Why the UNEP Food Waste Index makes for concerning reading

Food waste

Philip Simpson, Commercial Director at ReFood, explores the findings of the UN Environment Programme’s (UNEP) latest report into global food waste and why it makes for concerning reading.

Recently, the UNEP launched its annual Food Waste Index, a global report presenting the latest insight into real-world food waste volumes.

Covering both commercial and consumer sources, the document aims to provide clarity on food waste reduction momentum, as well as offer advice for better data collection and showcasing best practice examples to help support the transition from simply measuring to proactively reducing food waste.

However, while many saw this report as a yardstick of progress, a cursory first glance makes for concerning reading.

Philip Simpson, ReFood
Philip Simpson, Commercial Director at ReFood.

According to the data, over one billion tonnes of food waste were generated worldwide in 2022 (higher than previous estimates), amounting to 135kg per capita and almost a fifth of all food produced and sold worldwide.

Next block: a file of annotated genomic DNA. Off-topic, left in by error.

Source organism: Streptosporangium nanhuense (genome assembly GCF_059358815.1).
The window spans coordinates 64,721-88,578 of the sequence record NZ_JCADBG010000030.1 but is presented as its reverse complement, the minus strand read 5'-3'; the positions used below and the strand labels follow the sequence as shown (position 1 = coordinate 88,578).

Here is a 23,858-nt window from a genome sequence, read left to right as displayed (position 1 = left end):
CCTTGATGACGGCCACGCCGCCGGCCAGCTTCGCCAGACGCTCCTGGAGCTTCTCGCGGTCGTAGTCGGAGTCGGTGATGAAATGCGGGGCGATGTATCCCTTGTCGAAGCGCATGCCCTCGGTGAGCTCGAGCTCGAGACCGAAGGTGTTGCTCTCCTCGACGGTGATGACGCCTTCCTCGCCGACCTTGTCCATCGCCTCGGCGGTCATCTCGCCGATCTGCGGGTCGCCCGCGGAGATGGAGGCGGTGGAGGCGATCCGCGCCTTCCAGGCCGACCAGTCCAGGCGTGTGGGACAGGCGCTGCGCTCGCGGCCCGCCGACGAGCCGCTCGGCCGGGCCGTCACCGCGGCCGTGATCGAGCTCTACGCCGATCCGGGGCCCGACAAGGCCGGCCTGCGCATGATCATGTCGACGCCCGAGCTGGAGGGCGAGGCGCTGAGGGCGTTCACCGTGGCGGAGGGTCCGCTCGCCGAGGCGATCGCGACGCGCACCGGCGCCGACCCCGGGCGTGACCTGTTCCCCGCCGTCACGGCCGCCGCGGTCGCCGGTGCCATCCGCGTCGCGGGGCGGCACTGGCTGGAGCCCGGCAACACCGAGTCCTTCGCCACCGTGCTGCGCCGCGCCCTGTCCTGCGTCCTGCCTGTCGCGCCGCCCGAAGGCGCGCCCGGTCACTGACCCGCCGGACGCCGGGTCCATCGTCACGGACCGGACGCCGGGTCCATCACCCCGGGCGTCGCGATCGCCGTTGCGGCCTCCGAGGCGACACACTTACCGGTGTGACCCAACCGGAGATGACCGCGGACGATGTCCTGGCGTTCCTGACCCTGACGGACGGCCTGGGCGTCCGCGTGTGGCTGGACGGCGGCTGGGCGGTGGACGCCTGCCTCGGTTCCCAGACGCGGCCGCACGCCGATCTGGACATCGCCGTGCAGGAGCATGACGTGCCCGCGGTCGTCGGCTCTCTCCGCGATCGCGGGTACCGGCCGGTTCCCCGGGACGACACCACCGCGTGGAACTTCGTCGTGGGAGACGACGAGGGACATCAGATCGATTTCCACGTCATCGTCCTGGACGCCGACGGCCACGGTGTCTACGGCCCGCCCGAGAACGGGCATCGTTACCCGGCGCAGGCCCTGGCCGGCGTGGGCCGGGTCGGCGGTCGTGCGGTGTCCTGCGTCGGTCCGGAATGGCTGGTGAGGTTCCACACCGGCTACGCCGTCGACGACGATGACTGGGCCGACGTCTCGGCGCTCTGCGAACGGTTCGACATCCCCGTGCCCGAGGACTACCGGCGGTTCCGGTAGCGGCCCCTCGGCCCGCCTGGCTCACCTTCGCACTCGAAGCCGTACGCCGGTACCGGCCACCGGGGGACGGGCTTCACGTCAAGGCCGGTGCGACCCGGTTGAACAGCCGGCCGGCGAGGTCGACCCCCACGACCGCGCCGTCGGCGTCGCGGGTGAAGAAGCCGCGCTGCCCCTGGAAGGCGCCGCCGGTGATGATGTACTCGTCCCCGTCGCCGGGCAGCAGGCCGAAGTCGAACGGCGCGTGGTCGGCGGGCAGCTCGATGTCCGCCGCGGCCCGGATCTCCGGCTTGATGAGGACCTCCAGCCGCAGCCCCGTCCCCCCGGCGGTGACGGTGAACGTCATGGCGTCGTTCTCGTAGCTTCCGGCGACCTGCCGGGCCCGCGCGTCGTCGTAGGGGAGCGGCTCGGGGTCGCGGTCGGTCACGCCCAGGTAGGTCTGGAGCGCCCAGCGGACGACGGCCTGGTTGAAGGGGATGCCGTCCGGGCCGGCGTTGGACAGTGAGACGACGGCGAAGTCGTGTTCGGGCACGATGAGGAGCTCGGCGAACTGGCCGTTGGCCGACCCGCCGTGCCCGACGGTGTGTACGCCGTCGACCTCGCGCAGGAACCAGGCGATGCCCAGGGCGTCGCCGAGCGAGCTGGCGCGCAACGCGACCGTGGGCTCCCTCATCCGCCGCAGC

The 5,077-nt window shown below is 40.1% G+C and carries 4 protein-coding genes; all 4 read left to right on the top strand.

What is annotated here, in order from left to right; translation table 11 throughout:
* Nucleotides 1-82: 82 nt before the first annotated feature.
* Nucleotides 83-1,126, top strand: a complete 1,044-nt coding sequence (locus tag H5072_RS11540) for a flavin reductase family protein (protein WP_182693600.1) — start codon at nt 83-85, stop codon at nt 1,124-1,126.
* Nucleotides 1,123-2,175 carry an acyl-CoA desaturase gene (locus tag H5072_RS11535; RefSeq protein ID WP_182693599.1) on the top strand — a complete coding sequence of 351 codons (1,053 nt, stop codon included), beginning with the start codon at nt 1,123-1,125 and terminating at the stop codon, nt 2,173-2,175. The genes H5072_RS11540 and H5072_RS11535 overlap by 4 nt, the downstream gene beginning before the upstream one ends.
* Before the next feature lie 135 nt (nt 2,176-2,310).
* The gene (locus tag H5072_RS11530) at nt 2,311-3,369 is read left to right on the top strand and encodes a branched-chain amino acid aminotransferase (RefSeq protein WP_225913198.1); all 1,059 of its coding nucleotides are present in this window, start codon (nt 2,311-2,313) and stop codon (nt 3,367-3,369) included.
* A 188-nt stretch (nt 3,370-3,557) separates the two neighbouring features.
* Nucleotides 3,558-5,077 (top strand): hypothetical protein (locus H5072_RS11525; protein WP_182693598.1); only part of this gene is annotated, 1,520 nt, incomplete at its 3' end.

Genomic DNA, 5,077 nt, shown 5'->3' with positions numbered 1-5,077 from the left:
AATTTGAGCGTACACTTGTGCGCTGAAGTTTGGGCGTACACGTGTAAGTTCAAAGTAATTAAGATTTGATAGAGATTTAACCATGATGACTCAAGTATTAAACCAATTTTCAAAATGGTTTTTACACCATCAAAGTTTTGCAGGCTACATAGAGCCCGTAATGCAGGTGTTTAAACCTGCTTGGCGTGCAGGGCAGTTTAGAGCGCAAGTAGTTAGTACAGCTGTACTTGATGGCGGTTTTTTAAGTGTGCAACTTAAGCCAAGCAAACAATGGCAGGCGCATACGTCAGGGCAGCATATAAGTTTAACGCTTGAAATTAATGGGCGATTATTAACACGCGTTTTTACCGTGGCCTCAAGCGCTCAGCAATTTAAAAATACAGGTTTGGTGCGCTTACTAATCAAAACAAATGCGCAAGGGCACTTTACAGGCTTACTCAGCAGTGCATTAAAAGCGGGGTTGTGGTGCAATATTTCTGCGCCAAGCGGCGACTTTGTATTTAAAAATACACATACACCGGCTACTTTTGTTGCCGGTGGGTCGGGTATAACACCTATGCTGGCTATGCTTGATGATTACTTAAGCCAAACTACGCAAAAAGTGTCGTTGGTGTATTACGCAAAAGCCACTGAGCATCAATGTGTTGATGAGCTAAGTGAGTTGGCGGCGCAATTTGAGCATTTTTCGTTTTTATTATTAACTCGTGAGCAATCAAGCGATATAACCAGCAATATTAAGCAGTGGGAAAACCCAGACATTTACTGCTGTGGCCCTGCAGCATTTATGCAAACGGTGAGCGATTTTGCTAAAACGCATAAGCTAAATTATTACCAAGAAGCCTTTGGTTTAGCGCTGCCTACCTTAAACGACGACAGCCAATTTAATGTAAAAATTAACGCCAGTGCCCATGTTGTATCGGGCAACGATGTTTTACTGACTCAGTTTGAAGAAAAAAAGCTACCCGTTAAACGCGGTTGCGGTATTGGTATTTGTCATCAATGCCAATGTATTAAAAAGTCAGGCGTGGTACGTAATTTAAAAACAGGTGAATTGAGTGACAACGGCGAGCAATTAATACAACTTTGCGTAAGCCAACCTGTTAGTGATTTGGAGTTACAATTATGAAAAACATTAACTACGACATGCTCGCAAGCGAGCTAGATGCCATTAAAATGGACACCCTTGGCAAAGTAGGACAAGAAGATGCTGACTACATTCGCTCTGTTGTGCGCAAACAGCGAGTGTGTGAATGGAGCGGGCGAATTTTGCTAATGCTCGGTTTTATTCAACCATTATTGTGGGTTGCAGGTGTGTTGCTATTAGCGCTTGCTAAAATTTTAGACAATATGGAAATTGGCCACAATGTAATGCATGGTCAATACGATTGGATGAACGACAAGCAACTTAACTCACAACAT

Of this volume, more than 60% came from the consumer level, 28% was generated by the food services sector, and 12% arose from retail.

While there was a noticeable difference between food waste generated across primarily urban compared to primarily rural societies (with the latter better equipped to repurpose scraps to feed livestock or as home compost), the gap between high-income, upper-middle and lower-middle-income countries was negligible, with a variant of just 7kg per capita.

Key insights aside, however, and we return to the most important headline. In a world with more than 730 million people living in hunger, more than a billion edible meals are simply thrown away every day, resulting in a billion tonnes of food waste every single year – collectively equating to more than the weight of Mount Everest. More concerningly still, this volume continues to creep up.

Why are food waste volumes increasing?

Food waste